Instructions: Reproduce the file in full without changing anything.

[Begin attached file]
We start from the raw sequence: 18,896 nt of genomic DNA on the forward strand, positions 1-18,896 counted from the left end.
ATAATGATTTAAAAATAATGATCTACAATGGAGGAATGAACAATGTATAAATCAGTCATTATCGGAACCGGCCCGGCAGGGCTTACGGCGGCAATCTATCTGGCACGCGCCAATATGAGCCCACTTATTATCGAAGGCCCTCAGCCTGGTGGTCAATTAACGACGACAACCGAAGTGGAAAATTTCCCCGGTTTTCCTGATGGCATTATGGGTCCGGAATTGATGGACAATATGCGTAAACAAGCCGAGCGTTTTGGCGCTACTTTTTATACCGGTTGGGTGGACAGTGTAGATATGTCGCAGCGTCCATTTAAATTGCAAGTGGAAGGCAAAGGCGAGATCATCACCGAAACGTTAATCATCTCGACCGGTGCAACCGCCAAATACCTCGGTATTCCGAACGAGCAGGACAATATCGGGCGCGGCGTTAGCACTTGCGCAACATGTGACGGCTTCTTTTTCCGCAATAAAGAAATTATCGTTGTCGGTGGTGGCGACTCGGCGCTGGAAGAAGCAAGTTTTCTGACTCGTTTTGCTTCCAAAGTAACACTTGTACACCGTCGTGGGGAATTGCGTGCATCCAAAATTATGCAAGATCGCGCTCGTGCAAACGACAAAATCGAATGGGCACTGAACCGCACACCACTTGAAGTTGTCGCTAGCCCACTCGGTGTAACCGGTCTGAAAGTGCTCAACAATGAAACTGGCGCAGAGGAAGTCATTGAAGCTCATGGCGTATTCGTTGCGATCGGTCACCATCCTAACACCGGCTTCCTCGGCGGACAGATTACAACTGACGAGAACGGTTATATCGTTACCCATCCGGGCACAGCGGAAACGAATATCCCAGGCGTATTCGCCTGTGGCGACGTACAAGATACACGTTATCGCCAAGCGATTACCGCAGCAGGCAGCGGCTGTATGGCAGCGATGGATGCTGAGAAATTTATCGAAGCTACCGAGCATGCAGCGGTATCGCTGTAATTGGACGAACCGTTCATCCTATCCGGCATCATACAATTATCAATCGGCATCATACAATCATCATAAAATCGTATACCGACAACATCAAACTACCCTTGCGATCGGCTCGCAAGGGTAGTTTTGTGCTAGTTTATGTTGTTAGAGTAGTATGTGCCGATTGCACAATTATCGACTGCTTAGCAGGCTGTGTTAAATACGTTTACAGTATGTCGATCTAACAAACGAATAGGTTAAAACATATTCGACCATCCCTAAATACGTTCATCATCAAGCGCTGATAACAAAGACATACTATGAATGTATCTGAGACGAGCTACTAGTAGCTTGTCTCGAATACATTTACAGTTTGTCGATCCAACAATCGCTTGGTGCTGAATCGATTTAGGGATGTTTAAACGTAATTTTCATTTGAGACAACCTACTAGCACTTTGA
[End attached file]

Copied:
We start from the raw sequence: 18,896 nt of genomic DNA on the forward strand, positions 1-18,896 counted from the left end.
ATAATGATTTAAAAATAATGATCTACAATGGAGGAATGAACAATGTATAAATCAGTCATTATCGGAACCGGCCCGGCAGGGCTTACGGCGGCAATCTATCTGGCACGCGCCAATATGAGCCCACTTATTATCGAAGGCCCTCAGCCTGGTGGTCAATTAACGACGACAACCGAAGTGGAAAATTTCCCCGGTTTTCCTGATGGCATTATGGGTCCGGAATTGATGGACAATATGCGTAAACAAGCCGAGCGTTTTGGCGCTACTTTTTATACCGGTTGGGTGGACAGTGTAGATATGTCGCAGCGTCCATTTAAATTGCAAGTGGAAGGCAAAGGCGAGATCATCACCGAAACGTTAATCATCTCGACCGGTGCAACCGCCAAATACCTCGGTATTCCGAACGAGCAGGACAATATCGGGCGCGGCGTTAGCACTTGCGCAACATGTGACGGCTTCTTTTTCCGCAATAAAGAAATTATCGTTGTCGGTGGTGGCGACTCGGCGCTGGAAGAAGCAAGTTTTCTGACTCGTTTTGCTTCCAAAGTAACACTTGTACACCGTCGTGGGGAATTGCGTGCATCCAAAATTATGCAAGATCGCGCTCGTGCAAACGACAAAATCGAATGGGCACTGAACCGCACACCACTTGAAGTTGTCGCTAGCCCACTCGGTGTAACCGGTCTGAAAGTGCTCAACAATGAAACTGGCGCAGAGGAAGTCATTGAAGCTCATGGCGTATTCGTTGCGATCGGTCACCATCCTAACACCGGCTTCCTCGGCGGACAGATTACAACTGACGAGAACGGTTATATCGTTACCCATCCGGGCACAGCGGAAACGAATATCCCAGGCGTATTCGCCTGTGGCGACGTACAAGATACACGTTATCGCCAAGCGATTACCGCAGCAGGCAGCGGCTGTATGGCAGCGATGGATGCTGAGAAATTTATCGAAGCTACCGAGCATGCAGCGGTATCGCTGTAATTGGACGAACCGTTCATCCTATCCGGCATCATACAATTATCAATCGGCATCATACAATCATCATAAAATCGTATACCGACAACATCAAACTACCCTTGCGATCGGCTCGCAAGGGTAGTTTTGTGCTAGTTTATGTTGTTAGAGTAGTATGTGCCGATTGCACAATTATCGACTGCTTAGCAGGCTGTGTTAAATACGTTTACAGTATGTCGATCTAACAAACGAATAGGTTAAAACATATTCGACCATCCCTAAATACGTTCATCATCAAGCGCTGATAACAAAGACATACTATGAATGTATCTGAGACGAGCTACTAGTAGCTTGTCTCGAATACATTTACAGTTTGTCGATCCAACAATCGCTTGGTGCTGAATCGATTTAGGGATGTTTAAACGTAATTTTCATTTGAGACAACCTACTAGCACTTTGA